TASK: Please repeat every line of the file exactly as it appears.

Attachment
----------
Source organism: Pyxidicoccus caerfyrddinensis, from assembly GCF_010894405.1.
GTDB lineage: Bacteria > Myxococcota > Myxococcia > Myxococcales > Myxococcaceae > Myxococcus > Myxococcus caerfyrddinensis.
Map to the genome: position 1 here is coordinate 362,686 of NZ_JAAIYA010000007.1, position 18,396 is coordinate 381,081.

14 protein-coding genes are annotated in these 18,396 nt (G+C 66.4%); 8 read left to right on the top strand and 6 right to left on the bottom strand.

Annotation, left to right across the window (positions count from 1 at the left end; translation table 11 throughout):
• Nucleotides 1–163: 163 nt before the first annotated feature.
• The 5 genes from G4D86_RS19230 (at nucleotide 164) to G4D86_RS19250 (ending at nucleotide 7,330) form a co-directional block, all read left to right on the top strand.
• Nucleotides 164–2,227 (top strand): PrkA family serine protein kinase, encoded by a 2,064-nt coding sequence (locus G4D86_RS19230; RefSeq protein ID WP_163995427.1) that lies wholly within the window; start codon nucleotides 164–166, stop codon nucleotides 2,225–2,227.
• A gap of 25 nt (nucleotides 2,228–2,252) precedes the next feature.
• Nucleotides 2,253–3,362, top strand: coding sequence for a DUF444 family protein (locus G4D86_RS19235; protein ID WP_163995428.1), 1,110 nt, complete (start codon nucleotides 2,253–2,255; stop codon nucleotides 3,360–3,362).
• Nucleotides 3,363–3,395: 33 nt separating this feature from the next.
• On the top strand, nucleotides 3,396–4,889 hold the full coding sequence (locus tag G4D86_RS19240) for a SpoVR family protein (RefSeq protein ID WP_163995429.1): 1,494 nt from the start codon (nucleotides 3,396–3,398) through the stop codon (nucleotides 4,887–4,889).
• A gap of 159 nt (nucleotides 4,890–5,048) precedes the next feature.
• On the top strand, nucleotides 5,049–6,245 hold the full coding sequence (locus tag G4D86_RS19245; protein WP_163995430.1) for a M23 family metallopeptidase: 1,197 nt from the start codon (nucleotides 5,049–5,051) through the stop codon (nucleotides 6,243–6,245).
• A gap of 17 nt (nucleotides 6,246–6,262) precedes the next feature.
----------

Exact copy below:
Source organism: Pyxidicoccus caerfyrddinensis, from assembly GCF_010894405.1.
GTDB lineage: Bacteria > Myxococcota > Myxococcia > Myxococcales > Myxococcaceae > Myxococcus > Myxococcus caerfyrddinensis.
Map to the genome: position 1 here is coordinate 362,686 of NZ_JAAIYA010000007.1, position 18,396 is coordinate 381,081.

14 protein-coding genes are annotated in these 18,396 nt (G+C 66.4%); 8 read left to right on the top strand and 6 right to left on the bottom strand.

Annotation, left to right across the window (positions count from 1 at the left end; translation table 11 throughout):
• Nucleotides 1–163: 163 nt before the first annotated feature.
• The 5 genes from G4D86_RS19230 (at nucleotide 164) to G4D86_RS19250 (ending at nucleotide 7,330) form a co-directional block, all read left to right on the top strand.
• Nucleotides 164–2,227 (top strand): PrkA family serine protein kinase, encoded by a 2,064-nt coding sequence (locus G4D86_RS19230; RefSeq protein ID WP_163995427.1) that lies wholly within the window; start codon nucleotides 164–166, stop codon nucleotides 2,225–2,227.
• A gap of 25 nt (nucleotides 2,228–2,252) precedes the next feature.
• Nucleotides 2,253–3,362, top strand: coding sequence for a DUF444 family protein (locus G4D86_RS19235; protein ID WP_163995428.1), 1,110 nt, complete (start codon nucleotides 2,253–2,255; stop codon nucleotides 3,360–3,362).
• Nucleotides 3,363–3,395: 33 nt separating this feature from the next.
• On the top strand, nucleotides 3,396–4,889 hold the full coding sequence (locus tag G4D86_RS19240) for a SpoVR family protein (RefSeq protein ID WP_163995429.1): 1,494 nt from the start codon (nucleotides 3,396–3,398) through the stop codon (nucleotides 4,887–4,889).
• A gap of 159 nt (nucleotides 4,890–5,048) precedes the next feature.
• On the top strand, nucleotides 5,049–6,245 hold the full coding sequence (locus tag G4D86_RS19245; protein WP_163995430.1) for a M23 family metallopeptidase: 1,197 nt from the start codon (nucleotides 5,049–5,051) through the stop codon (nucleotides 6,243–6,245).
• A gap of 17 nt (nucleotides 6,246–6,262) precedes the next feature.